• Fine dolomitic limestone (120 mesh)
  • Control (no amendments)

When this experiment was initiated, each lab section was divided into six groups, with each group responsible for one of the six treatments. Your laboratory instructor assigned a treatment to your group, and you completed the following steps:

  1. Label four plastic bags
  2. Weigh 20 g of air-dry soil into each plastic bag.
  3. Weigh 0.1 gram of designated liming material onto weighing paper.
  4. Add the liming material to the soil and mix thoroughly to distribute evenly in the soil.
  5. Add a few mL of water to each bag and mix.
  6. Close the bags to start incubation.

Now that the liming agents have had time to react, you will collect the results.

  1. Add 40 ml of distilled water to the plastic bag and mix. Let it sit for five minutes, mixing occasionally.
  2. Carefully place the electrode in the suspension, swirl the electrode, and determine the pH like you did previously in Activity 2.
  3. Record the pH for this 2:1 water-soil solution in Table 14.2 below.

Table 14.2. Liming material experiment results

Treatment Soil 1 (Sandy Soil) pH Soil 2 (Clayey Soil) pH
Pure reagent grade CaCO3
Pure reagent grade CaO
Pure reagent grade CaSO4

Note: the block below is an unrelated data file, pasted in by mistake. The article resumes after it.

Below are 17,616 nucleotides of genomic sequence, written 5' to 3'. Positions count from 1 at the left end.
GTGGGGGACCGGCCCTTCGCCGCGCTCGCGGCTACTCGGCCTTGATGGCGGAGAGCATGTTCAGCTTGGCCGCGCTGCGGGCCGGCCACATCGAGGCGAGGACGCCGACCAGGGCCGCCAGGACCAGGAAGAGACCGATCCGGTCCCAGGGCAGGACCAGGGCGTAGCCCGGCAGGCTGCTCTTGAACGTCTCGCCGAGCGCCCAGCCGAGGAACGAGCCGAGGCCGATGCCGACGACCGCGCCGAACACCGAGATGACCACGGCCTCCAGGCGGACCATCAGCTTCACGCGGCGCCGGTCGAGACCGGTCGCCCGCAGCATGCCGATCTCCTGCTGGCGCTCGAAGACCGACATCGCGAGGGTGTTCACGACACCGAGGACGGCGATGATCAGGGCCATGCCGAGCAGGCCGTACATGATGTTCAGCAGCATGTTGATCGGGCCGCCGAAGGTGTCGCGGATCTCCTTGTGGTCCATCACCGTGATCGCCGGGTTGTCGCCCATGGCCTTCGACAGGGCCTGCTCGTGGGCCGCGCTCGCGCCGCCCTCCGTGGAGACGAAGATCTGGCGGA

Dolomitic limestone (35 mesh)
Dolomitic limestone (120 mesh)
Control (no amendments)

  Record your group’s data on the table on the blackboard. Then record all of the class data onto the table above.

Activity 6: How Soil Characteristics affect Liming Reaction

To illustrate the effects of soil texture and organic matter on pH adjustment, your lab instructor added various rates of dolomitic limestone to a sandy soil, a clay soil, and an organic soil. The rates of limestone ranged from zero to 10 tons/acre. After several months, the following pH values were measured:

Table 14.3. Resulting pH values following lime additions

Tons of added lime   Resulting pH Values  
Sandy soil Clay soil Organic soil
0 4.5 4.5 3.5
1 5.5 4.9 3.6
2 6.5 5.2 3.7
3 7.0 5.5 3.8
4 7.2 5.7 3.9
5 7.3 5.9 4.0
6 7.4 6.1 4.2
7 7.5 6.3 4.5
8 7.6 6.5 5.0
9 7.7 6.7 5.5
10 7.7 7.0 6.0

  Plot the results in Table 14.3 into Figure 14.2 for all three soils, and connect the data points to form a line for each of the three soils. . Using the following graph to plot the results of pH against tons of lime added for each of the soils, answer the questions about this graph.

Grid for graphing the response of soil pH to liming rate
Figure 14.2. Soil pH response to liming rates for three soils.

  What is the relationship between the amount of lime necessary to raise soil pH and the cation exchange capacity of the soil?


  Should the pH goals for a clay soil and an organic soil always be the same? Explain your answer. HINT: Organic soils contain very little Al.


  If the sandy and the clayey soil were limed to achieve the same pH, which soil will probably need lime sooner? Why?



Assignment: Online Quiz

A quiz for this lab will be available online. Please access it as directed by your instructor.


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Soils Laboratory Manual by Colby J. Moorberg & David A. Crouse is licensed under a Creative Commons Attribution 4.0 International License, except where otherwise noted.